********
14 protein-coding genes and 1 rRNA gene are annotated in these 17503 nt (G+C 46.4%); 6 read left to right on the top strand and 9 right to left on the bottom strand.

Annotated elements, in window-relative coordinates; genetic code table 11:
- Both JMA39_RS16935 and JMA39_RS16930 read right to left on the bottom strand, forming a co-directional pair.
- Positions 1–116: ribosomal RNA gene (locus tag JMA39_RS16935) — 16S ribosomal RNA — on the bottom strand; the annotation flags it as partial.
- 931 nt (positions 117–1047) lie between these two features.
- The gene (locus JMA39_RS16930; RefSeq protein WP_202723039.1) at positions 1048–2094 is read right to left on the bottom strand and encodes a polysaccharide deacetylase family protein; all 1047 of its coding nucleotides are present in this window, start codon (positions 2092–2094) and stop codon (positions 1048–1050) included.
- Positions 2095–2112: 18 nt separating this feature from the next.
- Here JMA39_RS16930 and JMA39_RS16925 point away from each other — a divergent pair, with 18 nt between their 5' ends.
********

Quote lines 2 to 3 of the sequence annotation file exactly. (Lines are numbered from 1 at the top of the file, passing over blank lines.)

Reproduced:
Annotated elements, in window-relative coordinates; genetic code table 11:
- Both JMA39_RS16935 and JMA39_RS16930 read right to left on the bottom strand, forming a co-directional pair.